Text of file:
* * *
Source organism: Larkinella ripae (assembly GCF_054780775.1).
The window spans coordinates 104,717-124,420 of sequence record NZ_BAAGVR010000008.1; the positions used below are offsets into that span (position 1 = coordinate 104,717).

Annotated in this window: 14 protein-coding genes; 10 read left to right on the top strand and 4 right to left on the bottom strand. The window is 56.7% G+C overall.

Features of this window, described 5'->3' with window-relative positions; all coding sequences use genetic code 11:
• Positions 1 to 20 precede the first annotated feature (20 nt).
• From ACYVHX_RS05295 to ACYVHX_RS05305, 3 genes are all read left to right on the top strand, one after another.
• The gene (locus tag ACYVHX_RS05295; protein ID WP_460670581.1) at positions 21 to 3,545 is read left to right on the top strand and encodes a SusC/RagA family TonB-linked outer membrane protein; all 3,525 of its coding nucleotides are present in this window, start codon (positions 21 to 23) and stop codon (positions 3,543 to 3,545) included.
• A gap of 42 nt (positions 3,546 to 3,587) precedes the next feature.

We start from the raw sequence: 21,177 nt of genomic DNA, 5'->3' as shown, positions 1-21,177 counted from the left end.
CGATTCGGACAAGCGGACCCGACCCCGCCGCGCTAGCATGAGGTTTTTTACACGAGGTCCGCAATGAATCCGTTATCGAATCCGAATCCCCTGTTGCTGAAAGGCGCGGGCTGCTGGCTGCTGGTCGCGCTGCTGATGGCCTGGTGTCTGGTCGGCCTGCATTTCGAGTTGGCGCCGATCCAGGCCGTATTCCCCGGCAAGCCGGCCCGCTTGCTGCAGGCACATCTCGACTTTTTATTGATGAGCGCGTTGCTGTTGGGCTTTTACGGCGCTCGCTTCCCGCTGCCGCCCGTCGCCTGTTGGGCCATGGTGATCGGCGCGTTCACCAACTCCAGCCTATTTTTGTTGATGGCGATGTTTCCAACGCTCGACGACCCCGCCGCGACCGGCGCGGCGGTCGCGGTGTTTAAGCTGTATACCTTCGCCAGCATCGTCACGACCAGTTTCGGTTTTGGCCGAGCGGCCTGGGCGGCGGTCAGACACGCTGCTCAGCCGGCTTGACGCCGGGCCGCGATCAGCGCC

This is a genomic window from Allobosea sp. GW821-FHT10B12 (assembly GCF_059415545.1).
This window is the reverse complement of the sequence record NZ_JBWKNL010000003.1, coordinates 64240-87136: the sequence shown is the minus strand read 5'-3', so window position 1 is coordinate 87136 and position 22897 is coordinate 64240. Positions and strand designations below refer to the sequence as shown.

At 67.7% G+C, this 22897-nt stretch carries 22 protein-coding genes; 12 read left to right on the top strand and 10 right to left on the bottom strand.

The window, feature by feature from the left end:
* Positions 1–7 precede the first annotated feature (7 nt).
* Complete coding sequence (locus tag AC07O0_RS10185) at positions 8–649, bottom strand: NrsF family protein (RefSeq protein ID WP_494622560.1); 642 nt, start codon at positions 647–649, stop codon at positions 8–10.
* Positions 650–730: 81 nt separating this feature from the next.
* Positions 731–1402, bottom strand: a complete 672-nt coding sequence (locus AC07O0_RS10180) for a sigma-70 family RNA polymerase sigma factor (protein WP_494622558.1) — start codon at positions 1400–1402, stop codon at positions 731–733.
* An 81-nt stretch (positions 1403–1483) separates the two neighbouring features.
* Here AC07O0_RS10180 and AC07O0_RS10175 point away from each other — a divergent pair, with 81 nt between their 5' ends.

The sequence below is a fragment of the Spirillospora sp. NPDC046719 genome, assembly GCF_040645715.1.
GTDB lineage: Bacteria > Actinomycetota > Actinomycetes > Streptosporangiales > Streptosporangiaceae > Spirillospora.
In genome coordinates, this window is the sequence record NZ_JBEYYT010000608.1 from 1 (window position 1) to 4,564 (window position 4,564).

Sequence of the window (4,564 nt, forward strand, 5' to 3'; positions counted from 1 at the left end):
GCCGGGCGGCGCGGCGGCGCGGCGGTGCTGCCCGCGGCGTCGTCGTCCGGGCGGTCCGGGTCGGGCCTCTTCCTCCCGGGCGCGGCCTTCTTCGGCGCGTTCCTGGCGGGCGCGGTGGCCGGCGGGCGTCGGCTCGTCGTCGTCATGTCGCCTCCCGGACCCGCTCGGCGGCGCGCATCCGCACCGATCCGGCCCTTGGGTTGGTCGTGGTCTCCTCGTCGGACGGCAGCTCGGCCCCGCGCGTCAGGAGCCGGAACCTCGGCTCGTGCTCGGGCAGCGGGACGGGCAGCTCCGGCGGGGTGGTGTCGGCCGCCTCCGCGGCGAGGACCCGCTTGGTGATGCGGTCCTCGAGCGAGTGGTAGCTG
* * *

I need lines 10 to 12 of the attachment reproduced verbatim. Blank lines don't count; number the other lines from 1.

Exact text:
CGATTCGGACAAGCGGACCCGACCCCGCCGCGCTAGCATGAGGTTTTTTACACGAGGTCCGCAATGAATCCGTTATCGAATCCGAATCCCCTGTTGCTGAAAGGCGCGGGCTGCTGGCTGCTGGTCGCGCTGCTGATGGCCTGGTGTCTGGTCGGCCTGCATTTCGAGTTGGCGCCGATCCAGGCCGTATTCCCCGGCAAGCCGGCCCGCTTGCTGCAGGCACATCTCGACTTTTTATTGATGAGCGCGTTGCTGTTGGGCTTTTACGGCGCTCGCTTCCCGCTGCCGCCCGTCGCCTGTTGGGCCATGGTGATCGGCGCGTTCACCAACTCCAGCCTATTTTTGTTGATGGCGATGTTTCCAACGCTCGACGACCCCGCCGCGACCGGCGCGGCGGTCGCGGTGTTTAAGCTGTATACCTTCGCCAGCATCGTCACGACCAGTTTCGGTTTTGGCCGAGCGGCCTGGGCGGCGGTCAGACACGCTGCTCAGCCGGCTTGACGCCGGGCCGCGATCAGCGCC

This is a genomic window from Allobosea sp. GW821-FHT10B12 (assembly GCF_059415545.1).
This window is the reverse complement of the sequence record NZ_JBWKNL010000003.1, coordinates 64240-87136: the sequence shown is the minus strand read 5'-3', so window position 1 is coordinate 87136 and position 22897 is coordinate 64240. Positions and strand designations below refer to the sequence as shown.